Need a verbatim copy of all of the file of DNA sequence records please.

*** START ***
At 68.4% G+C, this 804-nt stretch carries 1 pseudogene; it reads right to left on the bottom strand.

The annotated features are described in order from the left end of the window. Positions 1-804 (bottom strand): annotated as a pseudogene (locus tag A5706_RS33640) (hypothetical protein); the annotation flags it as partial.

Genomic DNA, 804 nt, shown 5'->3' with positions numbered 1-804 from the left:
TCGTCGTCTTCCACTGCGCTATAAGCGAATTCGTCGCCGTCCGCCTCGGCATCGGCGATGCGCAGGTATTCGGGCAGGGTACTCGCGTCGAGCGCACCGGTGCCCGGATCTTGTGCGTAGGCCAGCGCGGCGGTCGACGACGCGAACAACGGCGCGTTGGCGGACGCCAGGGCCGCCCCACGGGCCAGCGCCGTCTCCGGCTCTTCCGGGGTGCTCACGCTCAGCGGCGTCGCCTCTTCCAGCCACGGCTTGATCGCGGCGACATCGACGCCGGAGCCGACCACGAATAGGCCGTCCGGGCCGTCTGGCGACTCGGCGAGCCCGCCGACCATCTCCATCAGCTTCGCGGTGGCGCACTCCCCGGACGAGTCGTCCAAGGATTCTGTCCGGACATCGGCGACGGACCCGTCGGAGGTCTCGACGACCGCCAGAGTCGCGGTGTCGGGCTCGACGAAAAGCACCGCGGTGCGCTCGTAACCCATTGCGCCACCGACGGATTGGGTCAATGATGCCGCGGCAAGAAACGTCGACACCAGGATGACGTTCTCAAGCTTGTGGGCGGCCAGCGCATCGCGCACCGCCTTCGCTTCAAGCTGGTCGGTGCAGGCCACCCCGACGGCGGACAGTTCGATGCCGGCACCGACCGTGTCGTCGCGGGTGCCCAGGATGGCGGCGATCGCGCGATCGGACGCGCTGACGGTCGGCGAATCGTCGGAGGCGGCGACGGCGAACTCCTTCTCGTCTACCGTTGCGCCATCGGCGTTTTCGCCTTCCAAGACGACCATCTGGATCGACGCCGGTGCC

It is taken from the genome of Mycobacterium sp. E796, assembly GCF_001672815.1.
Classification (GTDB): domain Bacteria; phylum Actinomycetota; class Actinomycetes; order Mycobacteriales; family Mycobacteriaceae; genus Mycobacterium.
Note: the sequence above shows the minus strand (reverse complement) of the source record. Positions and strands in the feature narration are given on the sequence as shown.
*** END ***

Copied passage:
At 68.4% G+C, this 804-nt stretch carries 1 pseudogene; it reads right to left on the bottom strand.

The annotated features are described in order from the left end of the window. Positions 1-804 (bottom strand): annotated as a pseudogene (locus tag A5706_RS33640) (hypothetical protein); the annotation flags it as partial.

Genomic DNA, 804 nt, shown 5'->3' with positions numbered 1-804 from the left:
TCGTCGTCTTCCACTGCGCTATAAGCGAATTCGTCGCCGTCCGCCTCGGCATCGGCGATGCGCAGGTATTCGGGCAGGGTACTCGCGTCGAGCGCACCGGTGCCCGGATCTTGTGCGTAGGCCAGCGCGGCGGTCGACGACGCGAACAACGGCGCGTTGGCGGACGCCAGGGCCGCCCCACGGGCCAGCGCCGTCTCCGGCTCTTCCGGGGTGCTCACGCTCAGCGGCGTCGCCTCTTCCAGCCACGGCTTGATCGCGGCGACATCGACGCCGGAGCCGACCACGAATAGGCCGTCCGGGCCGTCTGGCGACTCGGCGAGCCCGCCGACCATCTCCATCAGCTTCGCGGTGGCGCACTCCCCGGACGAGTCGTCCAAGGATTCTGTCCGGACATCGGCGACGGACCCGTCGGAGGTCTCGACGACCGCCAGAGTCGCGGTGTCGGGCTCGACGAAAAGCACCGCGGTGCGCTCGTAACCCATTGCGCCACCGACGGATTGGGTCAATGATGCCGCGGCAAGAAACGTCGACACCAGGATGACGTTCTCAAGCTTGTGGGCGGCCAGCGCATCGCGCACCGCCTTCGCTTCAAGCTGGTCGGTGCAGGCCACCCCGACGGCGGACAGTTCGATGCCGGCACCGACCGTGTCGTCGCGGGTGCCCAGGATGGCGGCGATCGCGCGATCGGACGCGCTGACGGTCGGCGAATCGTCGGAGGCGGCGACGGCGAACTCCTTCTCGTCTACCGTTGCGCCATCGGCGTTTTCGCCTTCCAAGACGACCATCTGGATCGACGCCGGTGCC

It is taken from the genome of Mycobacterium sp. E796, assembly GCF_001672815.1.
Classification (GTDB): domain Bacteria; phylum Actinomycetota; class Actinomycetes; order Mycobacteriales; family Mycobacteriaceae; genus Mycobacterium.
Note: the sequence above shows the minus strand (reverse complement) of the source record. Positions and strands in the feature narration are given on the sequence as shown.